This kind of goes back to your other question regarding ethics - they are paying you for your professional recommendation. Whether they choose to follow it or not, is up to them.

  4. #4
    Cyburbian Wannaplan?'s avatar
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    Quote Originally posted by Chet
    I have worked with codes that allow additions that do not increase the degree of non-conformity. i.e. continuing the 20 foot setback would not; a 19 foot setback would.
    That is an interesting tactic. Does it apply to an ordinance that states the following?

    A non-conformity will not be enlarged upon, expanded, or extended unless such alteration fullly complies with all the requirements set forth in the Appleville Zoning Ordinance.
    My feeling is that I would not be able to take up your reccomendation. My reading of that ordinance text makes it clear that no variances will be granted to a non-conforming structure.

    Quote Originally posted by SW MI Planner
    This kind of goes back to your other question regarding ethics - they are paying you for your professional recommendation. Whether they choose to follow it or not, is up to them.
    That's exactly what I am dealing with right here! I am being asked to find a way to make the variance request workable. And based on the zoning ordinance, it is crystal clear that it is not workable. The applicant will still be able to build their expansion, however, they want the variance because construction will be cheaper.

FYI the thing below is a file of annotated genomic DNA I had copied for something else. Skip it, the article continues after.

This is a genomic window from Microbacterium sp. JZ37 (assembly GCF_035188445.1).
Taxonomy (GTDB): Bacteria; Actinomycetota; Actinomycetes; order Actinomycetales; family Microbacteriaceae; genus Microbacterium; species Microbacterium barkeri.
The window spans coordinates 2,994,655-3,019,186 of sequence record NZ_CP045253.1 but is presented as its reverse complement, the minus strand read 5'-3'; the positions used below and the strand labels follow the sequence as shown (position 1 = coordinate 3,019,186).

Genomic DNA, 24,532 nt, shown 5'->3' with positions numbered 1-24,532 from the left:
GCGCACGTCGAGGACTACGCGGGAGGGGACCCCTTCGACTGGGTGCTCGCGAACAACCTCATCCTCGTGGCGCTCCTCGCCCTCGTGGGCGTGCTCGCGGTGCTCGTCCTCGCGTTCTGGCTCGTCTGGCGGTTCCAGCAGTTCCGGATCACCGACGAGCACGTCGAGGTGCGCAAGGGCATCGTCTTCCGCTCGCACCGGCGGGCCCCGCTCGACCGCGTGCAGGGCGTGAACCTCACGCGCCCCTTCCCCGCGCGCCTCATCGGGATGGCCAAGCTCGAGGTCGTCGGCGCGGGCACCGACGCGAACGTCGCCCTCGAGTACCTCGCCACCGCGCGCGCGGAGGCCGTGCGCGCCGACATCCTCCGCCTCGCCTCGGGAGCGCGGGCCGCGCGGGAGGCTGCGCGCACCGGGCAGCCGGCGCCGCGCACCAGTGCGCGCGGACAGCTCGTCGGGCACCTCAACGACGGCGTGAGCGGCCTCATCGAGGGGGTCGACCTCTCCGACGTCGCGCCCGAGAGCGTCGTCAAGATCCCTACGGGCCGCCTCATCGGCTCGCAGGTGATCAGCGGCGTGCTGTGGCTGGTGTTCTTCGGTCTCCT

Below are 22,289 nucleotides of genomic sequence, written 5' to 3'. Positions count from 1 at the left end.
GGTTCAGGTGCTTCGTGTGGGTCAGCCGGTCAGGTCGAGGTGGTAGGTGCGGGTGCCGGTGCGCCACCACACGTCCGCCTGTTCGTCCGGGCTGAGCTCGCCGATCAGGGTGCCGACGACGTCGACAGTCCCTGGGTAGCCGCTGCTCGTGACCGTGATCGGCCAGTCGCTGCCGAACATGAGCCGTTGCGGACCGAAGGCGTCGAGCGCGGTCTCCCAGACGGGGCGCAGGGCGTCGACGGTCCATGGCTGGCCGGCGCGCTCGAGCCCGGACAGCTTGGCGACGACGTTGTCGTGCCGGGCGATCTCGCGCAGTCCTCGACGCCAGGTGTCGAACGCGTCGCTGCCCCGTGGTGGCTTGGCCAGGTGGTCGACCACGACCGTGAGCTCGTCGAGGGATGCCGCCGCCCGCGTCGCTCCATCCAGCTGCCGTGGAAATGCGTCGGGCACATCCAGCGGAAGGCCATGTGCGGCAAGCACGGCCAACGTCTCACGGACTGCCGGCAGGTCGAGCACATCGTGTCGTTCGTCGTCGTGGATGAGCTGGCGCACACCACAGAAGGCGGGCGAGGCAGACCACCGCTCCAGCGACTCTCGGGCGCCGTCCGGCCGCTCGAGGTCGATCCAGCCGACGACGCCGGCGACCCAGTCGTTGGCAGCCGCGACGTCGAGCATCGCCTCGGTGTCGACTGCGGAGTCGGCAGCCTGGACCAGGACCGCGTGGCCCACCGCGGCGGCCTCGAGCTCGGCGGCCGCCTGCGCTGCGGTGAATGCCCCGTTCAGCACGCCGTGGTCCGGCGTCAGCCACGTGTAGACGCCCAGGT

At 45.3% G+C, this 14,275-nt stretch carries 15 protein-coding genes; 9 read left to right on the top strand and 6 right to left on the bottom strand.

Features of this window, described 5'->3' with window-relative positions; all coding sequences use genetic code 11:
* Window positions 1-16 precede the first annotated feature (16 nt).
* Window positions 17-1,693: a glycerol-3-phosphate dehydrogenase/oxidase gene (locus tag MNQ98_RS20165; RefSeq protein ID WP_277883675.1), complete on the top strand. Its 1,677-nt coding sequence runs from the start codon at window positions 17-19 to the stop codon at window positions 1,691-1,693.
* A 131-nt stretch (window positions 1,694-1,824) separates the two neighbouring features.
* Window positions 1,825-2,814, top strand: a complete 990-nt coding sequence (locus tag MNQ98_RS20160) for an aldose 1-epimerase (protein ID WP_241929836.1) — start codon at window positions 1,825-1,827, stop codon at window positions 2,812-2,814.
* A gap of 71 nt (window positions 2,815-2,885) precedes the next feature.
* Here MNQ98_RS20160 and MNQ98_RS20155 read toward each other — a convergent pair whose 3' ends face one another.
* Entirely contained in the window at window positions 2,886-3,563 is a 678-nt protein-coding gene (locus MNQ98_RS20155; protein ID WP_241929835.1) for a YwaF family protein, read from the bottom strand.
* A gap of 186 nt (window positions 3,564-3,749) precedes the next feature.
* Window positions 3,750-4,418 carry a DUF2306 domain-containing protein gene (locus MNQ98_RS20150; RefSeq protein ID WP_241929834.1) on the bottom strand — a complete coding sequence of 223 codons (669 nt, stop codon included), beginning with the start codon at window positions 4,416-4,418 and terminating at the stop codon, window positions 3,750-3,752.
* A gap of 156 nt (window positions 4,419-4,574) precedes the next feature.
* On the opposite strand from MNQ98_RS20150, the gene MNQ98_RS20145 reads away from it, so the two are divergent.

The problem will be later this week when I go before the ZBA and they are ready to approve the variance because the client has already told them to approve it. What do I say? I have no problem providing a recommendation that will be ignored, but I am afraid I will look like an ass because the cleint will be there and will belittle the way I arrived at the recommendation. As much as I would like to, I could defend myself at the meeting, but what would be the point of that?
    Last edited by NHPlanner; 19 Jan 2005 at 11:32 AM.

  5. #5
    Chairman of the bored Maister's avatar
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    Quote Originally posted by Wanigas?
    I see no reason to grant the variance.
    Nor do I. And no, I don't believe approval of a plan indicating some desire to build an addition at some indeterminate date in the future would make the old code the applicable standard either.
    Since the setback is now 25' the only pertinent question is whether or not there is some practical difficulty or unnecessary hardship present which prevents them from readily constructing in accordance to current code. I'm just spitballing here, but maybe there's some practical difficulty present given the structures' current layout. Perhaps an impractical roofline might be created by staggering the building's setback? (I know I'm stretching)
    People will miss that it once meant something to be Southern or Midwestern. It doesn't mean much now, except for the climate. The question, “Where are you from?” doesn't lead to anything odd or interesting. They live somewhere near a Gap store, and what else do you need to know? - Garrison Keillor

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    Cyburbian donk's avatar
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    On a very technical note, it is typically illegal to presuppose or limit a future decision making body's legal right to grant a variance. As such, the section of the By-law that does not permit a Committee to grant a variance may be ultra vires. Another way to interpret this section is that approval may not be given by Staff, but does not limit the authority of any duly appointed committee to grant the request.

    As an example, the Building Offical can not issue a building permit that does not comply with the By-law, clearly stated, but does this statement legally limit the approval authority's ability to grant a variance? I doubt it.